Posted by Birddog Lighting on Nov 12th 2016
Wiring mistakes and polarity issues are some of the most common of all LED lighting issues. Typically if your LED lights simply “don’t work” it is not because the products are defective but due to a basic wiring mistake or an error in aligning the polarity. If you are having issues getting anything to work in your LED installation or your lighting is inconsistent go over this troubleshooting guide for some pointers on resolving your issue.
When troubleshooting the wiring and polarity of your LED installation it is important to double and even triple check every connection, even the most skilled electricians can and do make simple mistakes. Be certain that your power connectors are making contact and are aligned with the correct wires or ports on your LED Lighting products.
A very common wiring mistake that is easily overlooked is the possibility of loose or obstructed connections in your LED installation. Typically if your lights simply don’t work, flicker on and off, or you are missing a color on a RGB installation, this is the case. If your wires are not stripped back far enough or a connector is pushed too far into the LED product it will give the illusion of a secure connection when in reality there is no connection at all. This is why it is important to double and even triple check your wiring installations because even if a wire looks like it is connected it may not be.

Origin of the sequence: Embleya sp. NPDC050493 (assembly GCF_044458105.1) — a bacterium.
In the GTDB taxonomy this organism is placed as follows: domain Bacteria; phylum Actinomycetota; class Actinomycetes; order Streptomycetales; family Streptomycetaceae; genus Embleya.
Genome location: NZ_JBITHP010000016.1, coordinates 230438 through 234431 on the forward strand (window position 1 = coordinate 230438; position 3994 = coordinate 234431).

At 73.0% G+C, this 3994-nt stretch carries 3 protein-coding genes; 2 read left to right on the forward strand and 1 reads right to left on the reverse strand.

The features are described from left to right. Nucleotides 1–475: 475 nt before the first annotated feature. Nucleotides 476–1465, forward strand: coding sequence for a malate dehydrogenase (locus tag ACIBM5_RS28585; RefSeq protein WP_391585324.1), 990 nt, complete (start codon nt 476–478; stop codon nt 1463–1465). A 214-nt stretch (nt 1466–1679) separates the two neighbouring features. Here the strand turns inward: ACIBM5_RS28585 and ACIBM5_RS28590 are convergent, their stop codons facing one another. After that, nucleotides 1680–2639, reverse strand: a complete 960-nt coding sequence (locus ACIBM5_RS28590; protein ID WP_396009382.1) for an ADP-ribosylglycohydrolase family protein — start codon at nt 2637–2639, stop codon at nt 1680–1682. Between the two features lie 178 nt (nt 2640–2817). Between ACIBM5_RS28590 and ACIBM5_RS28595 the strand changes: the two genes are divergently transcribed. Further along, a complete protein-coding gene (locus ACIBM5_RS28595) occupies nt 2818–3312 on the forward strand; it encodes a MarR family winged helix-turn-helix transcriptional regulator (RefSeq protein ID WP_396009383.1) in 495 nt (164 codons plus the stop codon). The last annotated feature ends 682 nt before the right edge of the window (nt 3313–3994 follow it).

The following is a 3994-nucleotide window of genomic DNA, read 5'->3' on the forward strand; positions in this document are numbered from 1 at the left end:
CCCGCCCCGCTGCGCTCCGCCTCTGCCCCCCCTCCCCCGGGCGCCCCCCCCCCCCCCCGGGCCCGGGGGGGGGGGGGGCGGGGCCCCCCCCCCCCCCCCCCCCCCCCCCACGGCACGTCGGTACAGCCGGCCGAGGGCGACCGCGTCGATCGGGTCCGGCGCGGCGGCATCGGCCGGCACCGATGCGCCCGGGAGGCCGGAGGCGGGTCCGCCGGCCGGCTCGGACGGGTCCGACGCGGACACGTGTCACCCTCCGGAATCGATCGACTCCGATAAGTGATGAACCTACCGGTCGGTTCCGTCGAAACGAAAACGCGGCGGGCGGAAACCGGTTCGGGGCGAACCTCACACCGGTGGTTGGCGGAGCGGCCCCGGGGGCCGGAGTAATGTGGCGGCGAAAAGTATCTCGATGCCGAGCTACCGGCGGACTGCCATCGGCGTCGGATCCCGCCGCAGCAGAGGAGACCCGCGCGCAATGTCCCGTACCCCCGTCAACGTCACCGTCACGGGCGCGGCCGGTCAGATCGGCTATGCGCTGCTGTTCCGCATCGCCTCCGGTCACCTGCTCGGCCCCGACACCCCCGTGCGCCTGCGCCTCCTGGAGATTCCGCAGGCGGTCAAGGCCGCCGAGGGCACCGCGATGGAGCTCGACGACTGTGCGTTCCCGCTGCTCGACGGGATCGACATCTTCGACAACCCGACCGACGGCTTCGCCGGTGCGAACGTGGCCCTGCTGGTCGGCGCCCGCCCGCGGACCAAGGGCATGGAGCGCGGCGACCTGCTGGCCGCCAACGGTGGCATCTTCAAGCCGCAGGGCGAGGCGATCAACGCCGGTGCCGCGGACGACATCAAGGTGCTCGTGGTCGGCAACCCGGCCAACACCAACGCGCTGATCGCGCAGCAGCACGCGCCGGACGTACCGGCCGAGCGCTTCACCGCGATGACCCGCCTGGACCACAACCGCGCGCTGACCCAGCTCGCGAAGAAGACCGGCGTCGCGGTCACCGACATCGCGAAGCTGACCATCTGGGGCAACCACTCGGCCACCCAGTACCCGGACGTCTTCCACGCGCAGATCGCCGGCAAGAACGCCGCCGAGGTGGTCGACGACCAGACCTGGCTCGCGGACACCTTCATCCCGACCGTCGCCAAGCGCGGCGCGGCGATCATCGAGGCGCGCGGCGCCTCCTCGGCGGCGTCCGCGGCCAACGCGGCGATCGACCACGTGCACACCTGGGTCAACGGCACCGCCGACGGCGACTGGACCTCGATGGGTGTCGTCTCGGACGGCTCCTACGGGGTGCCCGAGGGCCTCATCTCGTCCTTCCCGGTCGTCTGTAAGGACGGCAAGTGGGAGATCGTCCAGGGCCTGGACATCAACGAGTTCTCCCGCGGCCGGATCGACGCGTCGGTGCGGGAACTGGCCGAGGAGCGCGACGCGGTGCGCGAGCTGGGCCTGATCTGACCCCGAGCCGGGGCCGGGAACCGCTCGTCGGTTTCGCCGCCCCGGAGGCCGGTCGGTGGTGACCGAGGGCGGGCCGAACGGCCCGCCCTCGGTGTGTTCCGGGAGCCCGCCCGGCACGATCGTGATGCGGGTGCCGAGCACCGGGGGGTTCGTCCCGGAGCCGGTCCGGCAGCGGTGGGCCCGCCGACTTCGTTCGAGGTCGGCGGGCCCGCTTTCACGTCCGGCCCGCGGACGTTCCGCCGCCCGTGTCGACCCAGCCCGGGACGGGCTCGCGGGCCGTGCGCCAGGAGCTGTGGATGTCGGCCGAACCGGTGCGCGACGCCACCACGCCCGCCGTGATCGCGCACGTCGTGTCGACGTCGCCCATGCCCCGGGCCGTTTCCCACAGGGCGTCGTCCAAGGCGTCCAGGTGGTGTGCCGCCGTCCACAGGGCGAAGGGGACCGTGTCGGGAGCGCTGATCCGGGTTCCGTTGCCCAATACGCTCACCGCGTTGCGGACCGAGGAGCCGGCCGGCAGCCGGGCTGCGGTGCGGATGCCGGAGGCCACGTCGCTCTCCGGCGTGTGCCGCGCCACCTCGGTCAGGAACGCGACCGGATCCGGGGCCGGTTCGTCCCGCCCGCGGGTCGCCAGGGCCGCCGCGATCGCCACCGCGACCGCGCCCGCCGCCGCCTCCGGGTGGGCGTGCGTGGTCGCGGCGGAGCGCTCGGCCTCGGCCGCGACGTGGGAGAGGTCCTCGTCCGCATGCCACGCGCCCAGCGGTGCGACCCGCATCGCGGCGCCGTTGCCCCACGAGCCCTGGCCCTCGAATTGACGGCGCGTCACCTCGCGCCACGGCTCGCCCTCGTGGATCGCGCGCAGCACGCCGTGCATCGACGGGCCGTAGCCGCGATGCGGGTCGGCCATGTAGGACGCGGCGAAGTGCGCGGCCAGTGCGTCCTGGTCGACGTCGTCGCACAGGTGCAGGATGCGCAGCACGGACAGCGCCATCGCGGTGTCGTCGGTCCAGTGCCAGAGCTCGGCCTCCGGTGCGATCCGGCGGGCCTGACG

Also check that you have your polarity correct when wiring. Polarity issues can be very frustrating as LED lighting, power supplies, and other accessories can have different wiring causing the polarity to switch alignment. LEDs are polarity sensitive, which means that they need a positive voltage at the anode and negative or ground at the cathode for them to operate. If you are not certain the polarity of your wires use a multimeter to test. Turn the multimeter to the diode setting (usually indicated by a diode symbol), and touch each probe to one of the LED terminals or wires. If the LED lights up, the positive probe is touching the anode, and the negative probe is touching the cathode. If it doesn’t light up, try swapping the probes around.